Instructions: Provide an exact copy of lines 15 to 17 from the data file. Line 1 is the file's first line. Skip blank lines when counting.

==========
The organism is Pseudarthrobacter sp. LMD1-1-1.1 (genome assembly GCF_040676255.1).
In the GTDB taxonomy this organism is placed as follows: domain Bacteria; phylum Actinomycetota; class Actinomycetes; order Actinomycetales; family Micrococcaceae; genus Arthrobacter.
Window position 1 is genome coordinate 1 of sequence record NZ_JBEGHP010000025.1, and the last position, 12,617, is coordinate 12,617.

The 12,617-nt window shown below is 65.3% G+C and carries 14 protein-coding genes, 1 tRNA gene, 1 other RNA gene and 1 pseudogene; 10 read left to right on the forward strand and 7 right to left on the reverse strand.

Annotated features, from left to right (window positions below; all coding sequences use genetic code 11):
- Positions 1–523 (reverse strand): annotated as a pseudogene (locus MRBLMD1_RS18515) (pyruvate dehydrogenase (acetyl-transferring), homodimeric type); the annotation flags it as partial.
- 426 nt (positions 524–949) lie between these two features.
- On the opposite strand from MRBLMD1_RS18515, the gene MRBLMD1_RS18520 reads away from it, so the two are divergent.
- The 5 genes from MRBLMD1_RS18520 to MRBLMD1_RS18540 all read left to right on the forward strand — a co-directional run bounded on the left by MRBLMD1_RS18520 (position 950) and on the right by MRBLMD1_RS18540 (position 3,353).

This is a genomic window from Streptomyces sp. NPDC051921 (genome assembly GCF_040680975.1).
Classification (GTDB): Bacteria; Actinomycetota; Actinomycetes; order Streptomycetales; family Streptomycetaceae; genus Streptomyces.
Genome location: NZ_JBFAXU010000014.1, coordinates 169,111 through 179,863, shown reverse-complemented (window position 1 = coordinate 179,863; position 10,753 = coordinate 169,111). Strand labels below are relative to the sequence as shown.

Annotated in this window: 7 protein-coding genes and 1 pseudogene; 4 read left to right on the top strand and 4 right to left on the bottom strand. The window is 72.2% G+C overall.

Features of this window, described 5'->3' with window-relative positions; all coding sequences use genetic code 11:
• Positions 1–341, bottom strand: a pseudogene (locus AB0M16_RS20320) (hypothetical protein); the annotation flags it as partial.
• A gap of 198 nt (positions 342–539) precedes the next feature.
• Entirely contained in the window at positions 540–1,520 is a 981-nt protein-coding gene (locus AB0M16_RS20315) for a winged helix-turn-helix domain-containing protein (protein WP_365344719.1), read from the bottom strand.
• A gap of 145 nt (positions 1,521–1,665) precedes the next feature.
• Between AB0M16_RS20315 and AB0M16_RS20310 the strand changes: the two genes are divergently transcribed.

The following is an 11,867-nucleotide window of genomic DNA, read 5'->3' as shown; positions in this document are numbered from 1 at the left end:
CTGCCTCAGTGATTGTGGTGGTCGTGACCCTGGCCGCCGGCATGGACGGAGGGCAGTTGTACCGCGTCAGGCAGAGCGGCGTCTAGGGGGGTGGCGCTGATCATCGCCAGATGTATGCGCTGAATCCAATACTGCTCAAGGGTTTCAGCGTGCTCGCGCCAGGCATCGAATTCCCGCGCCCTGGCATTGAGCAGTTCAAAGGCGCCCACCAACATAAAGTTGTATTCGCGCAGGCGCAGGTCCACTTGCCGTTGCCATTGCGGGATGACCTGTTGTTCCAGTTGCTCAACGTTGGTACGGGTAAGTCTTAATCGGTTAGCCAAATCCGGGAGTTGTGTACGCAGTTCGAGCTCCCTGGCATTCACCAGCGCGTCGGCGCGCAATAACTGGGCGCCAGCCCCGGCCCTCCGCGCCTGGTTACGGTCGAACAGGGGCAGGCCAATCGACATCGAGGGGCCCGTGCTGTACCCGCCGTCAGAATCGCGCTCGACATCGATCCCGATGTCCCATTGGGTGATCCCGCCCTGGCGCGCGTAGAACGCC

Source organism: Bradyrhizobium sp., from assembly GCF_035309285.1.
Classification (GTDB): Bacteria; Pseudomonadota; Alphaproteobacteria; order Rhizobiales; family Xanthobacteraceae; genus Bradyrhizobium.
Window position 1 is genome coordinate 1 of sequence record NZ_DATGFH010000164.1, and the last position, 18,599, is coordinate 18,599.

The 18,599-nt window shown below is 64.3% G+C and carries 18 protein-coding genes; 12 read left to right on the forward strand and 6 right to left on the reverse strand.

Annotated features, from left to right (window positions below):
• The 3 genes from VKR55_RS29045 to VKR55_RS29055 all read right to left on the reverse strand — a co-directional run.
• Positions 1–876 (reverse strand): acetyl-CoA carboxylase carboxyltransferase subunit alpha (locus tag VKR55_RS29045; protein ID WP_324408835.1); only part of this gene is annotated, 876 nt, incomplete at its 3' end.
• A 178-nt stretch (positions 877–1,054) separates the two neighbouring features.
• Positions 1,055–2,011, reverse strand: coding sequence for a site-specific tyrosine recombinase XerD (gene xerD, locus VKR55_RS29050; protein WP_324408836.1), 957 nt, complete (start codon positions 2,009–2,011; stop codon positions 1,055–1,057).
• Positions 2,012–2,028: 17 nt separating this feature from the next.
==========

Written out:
• Positions 1–341, bottom strand: a pseudogene (locus AB0M16_RS20320) (hypothetical protein); the annotation flags it as partial.
• A gap of 198 nt (positions 342–539) precedes the next feature.
• Entirely contained in the window at positions 540–1,520 is a 981-nt protein-coding gene (locus AB0M16_RS20315) for a winged helix-turn-helix domain-containing protein (protein WP_365344719.1), read from the bottom strand.